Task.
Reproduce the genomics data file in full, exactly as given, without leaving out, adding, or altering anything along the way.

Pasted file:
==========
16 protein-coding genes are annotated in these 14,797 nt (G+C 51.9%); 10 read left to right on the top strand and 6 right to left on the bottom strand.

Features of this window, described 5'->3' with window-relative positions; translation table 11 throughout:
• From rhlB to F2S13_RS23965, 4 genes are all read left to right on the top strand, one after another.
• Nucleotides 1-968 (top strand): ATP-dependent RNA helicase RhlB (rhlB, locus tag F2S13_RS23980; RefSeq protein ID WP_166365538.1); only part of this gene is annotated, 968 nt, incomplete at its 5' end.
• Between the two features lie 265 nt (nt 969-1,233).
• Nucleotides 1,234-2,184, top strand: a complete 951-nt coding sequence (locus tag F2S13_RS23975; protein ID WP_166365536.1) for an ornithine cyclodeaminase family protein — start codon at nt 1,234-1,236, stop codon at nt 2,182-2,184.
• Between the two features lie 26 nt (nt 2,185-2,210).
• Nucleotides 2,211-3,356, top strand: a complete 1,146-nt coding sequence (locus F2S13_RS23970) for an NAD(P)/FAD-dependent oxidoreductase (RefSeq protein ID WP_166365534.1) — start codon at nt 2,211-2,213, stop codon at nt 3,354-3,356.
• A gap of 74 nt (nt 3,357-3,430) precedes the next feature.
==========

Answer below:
16 protein-coding genes are annotated in these 14,797 nt (G+C 51.9%); 10 read left to right on the top strand and 6 right to left on the bottom strand.

Features of this window, described 5'->3' with window-relative positions; translation table 11 throughout:
• From rhlB to F2S13_RS23965, 4 genes are all read left to right on the top strand, one after another.
• Nucleotides 1-968 (top strand): ATP-dependent RNA helicase RhlB (rhlB, locus tag F2S13_RS23980; RefSeq protein ID WP_166365538.1); only part of this gene is annotated, 968 nt, incomplete at its 5' end.
• Between the two features lie 265 nt (nt 969-1,233).
• Nucleotides 1,234-2,184, top strand: a complete 951-nt coding sequence (locus tag F2S13_RS23975; protein ID WP_166365536.1) for an ornithine cyclodeaminase family protein — start codon at nt 1,234-1,236, stop codon at nt 2,182-2,184.
• Between the two features lie 26 nt (nt 2,185-2,210).
• Nucleotides 2,211-3,356, top strand: a complete 1,146-nt coding sequence (locus F2S13_RS23970) for an NAD(P)/FAD-dependent oxidoreductase (RefSeq protein ID WP_166365534.1) — start codon at nt 2,211-2,213, stop codon at nt 3,354-3,356.
• A gap of 74 nt (nt 3,357-3,430) precedes the next feature.